July 07, 2021

FreightWaves Quotes Ariel Wolf on Questioning New Federal Crash Data Requirements

2 min

On July 7, 2021, Ariel Wolf was quoted in FreightWaves on the Biden administration’s recent order mandating that manufacturers and operators of automated vehicles promptly report data involving certain crashes that occur while the automation technology is engaged.

According to the article, the Self-Driving Coalition, whose members include truck technology companies Embark, TuSimple, and Waymo—all of which are included in the order issued on June 29 by the National Highway Traffic Safety Administration—contends that the order needs to distinguish between vehicles that operate advanced driver assistance systems (ADAS) and those that use automated driving systems (ADS).

The government considers ADAS to be a Level 1 or Level 2 technology in terms of driver engagement, whereas ADS is considered a Level 3, 4, or 5 technology, with a Level 5 system requiring zero driver engagement.

ADS and ADAS will be subject to crash data reporting requirements that are much tighter than the current standard quarterly reporting requirements for NHTSA and the Federal Motor Carrier Safety Administration, which also expects crash data involving trucks to be submitted by states on a quarterly basis.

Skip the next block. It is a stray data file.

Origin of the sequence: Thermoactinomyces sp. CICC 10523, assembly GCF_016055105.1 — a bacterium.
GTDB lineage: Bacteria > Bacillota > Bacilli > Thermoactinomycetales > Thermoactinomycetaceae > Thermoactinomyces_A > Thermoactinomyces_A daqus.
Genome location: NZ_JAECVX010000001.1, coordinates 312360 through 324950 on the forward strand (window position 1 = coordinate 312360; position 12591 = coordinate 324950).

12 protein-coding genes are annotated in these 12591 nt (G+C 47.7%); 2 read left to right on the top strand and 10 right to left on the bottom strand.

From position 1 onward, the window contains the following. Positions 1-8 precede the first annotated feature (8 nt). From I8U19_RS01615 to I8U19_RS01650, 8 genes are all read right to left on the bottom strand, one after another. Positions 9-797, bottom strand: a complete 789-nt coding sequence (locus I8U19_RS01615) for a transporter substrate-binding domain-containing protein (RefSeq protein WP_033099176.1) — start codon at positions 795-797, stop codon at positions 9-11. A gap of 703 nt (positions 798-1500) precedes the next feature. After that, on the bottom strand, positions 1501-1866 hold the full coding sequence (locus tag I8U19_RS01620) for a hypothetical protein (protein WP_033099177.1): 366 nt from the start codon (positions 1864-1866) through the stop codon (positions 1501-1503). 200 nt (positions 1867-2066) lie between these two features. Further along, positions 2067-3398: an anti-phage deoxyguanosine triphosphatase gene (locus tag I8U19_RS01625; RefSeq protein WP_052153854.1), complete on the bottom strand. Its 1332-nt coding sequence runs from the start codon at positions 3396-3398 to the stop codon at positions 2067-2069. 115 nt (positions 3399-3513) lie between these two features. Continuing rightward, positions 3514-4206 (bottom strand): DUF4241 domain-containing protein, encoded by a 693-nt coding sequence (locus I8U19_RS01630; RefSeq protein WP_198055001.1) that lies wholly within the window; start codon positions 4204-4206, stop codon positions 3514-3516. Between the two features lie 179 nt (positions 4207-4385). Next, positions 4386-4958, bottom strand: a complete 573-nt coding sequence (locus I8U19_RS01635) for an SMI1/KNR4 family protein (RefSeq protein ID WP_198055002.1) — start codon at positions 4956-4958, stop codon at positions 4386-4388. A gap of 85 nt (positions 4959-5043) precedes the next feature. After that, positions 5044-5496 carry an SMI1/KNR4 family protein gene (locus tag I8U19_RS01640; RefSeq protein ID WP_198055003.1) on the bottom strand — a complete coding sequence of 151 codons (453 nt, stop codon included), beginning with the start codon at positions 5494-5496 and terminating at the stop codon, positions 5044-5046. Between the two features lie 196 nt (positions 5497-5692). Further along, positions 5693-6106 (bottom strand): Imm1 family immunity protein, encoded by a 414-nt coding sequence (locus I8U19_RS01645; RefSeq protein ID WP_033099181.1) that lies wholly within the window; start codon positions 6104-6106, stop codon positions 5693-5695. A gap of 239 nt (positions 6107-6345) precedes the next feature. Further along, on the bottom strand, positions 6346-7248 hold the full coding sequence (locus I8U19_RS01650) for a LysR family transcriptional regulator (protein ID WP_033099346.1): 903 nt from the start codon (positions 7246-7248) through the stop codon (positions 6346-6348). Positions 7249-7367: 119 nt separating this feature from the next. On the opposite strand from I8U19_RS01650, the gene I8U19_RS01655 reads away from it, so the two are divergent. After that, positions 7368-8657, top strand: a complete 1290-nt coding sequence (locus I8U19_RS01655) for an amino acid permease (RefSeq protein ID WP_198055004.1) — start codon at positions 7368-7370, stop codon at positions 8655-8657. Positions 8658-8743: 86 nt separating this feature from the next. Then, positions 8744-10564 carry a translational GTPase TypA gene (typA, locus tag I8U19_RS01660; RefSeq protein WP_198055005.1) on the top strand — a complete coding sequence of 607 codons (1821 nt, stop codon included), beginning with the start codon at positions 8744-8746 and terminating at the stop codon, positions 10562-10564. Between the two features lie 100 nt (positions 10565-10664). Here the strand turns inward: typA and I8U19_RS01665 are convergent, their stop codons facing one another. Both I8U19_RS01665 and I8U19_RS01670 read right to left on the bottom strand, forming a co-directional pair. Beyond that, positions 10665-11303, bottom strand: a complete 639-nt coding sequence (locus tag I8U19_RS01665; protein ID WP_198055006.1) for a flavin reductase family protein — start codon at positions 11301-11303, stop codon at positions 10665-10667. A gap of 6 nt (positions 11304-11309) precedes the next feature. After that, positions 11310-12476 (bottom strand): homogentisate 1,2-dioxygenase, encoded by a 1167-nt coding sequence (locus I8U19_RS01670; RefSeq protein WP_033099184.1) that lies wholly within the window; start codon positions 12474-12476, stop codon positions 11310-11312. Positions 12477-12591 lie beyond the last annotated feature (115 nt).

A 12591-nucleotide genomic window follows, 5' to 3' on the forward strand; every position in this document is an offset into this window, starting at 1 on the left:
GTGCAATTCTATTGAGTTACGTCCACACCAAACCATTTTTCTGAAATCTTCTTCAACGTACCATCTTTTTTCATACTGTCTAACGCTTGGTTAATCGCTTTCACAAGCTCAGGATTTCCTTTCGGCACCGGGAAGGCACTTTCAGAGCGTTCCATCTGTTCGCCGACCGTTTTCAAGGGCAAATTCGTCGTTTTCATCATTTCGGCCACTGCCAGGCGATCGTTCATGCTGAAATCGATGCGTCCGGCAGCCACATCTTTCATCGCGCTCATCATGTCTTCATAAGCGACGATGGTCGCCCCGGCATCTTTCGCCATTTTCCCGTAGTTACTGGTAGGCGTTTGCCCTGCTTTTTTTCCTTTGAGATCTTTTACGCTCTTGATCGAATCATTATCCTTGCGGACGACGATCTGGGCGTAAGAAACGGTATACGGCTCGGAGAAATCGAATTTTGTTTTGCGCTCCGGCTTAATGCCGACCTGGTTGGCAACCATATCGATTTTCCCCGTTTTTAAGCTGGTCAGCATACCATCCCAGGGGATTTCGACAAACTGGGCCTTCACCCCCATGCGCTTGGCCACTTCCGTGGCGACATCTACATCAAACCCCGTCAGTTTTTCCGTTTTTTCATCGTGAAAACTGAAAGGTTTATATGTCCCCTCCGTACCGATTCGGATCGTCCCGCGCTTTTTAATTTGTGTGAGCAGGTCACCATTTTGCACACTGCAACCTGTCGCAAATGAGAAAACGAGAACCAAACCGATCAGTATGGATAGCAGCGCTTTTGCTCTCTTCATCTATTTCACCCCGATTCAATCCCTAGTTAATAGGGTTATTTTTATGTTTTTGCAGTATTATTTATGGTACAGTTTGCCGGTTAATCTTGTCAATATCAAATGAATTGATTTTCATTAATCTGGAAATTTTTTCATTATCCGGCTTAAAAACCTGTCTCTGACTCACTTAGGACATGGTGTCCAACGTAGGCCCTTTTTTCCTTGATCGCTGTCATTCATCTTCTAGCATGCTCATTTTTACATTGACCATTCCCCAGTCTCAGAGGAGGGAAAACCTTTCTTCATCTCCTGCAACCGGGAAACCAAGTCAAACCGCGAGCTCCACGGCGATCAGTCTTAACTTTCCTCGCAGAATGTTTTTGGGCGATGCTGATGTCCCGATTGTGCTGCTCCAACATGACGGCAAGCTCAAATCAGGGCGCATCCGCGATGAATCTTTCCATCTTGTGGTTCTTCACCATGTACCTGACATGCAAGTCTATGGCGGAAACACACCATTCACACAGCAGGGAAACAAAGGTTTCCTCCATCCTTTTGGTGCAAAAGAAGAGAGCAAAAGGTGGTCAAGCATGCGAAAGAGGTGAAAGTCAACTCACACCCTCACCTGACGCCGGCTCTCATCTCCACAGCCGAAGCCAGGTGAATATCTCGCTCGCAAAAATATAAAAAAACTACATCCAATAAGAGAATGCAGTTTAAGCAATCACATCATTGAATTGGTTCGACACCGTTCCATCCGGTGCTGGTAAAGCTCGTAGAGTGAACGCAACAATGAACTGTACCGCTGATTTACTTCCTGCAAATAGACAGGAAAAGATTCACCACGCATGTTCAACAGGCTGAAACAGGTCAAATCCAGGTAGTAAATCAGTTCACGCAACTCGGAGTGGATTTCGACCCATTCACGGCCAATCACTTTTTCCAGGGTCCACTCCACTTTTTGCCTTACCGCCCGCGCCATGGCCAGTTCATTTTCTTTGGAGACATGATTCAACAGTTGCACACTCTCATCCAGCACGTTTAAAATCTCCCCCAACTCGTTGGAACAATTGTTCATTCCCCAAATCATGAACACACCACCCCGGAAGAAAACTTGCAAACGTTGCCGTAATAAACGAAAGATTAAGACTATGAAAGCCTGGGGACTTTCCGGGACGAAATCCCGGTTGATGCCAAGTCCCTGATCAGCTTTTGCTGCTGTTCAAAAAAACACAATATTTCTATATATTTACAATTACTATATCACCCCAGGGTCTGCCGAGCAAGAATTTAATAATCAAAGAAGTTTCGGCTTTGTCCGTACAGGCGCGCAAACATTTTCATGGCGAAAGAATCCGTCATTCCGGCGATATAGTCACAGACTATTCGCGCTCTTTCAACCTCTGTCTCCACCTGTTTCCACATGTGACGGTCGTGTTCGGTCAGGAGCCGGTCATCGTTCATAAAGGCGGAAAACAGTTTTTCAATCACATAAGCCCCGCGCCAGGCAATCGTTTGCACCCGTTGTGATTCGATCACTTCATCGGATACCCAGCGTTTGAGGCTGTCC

Also of concern is keeping proprietary data confidential for companies looking to gain a foothold in the highly competitive self-driving vehicle sector.

“Autonomous vehicle companies want to do the right thing,” said Ariel Wolf, who leads the Autonomous and Connected Mobility Group at the law firm Venable.

“Clients of ours in this space—passenger and trucking companies alike—are comfortable having a dialogue with NHTSA and they understand that data sharing with regulators is important. But suddenly there is this huge new demand for data that’s being sought out by the government that will be treated as publicly disclosable, but there was no industry input on the process or substance of what will be required. That’s a concern for an industry that wants to do the right thing and wants to ensure that important crash data be put in the hands of the right people.”

Click here to access the article.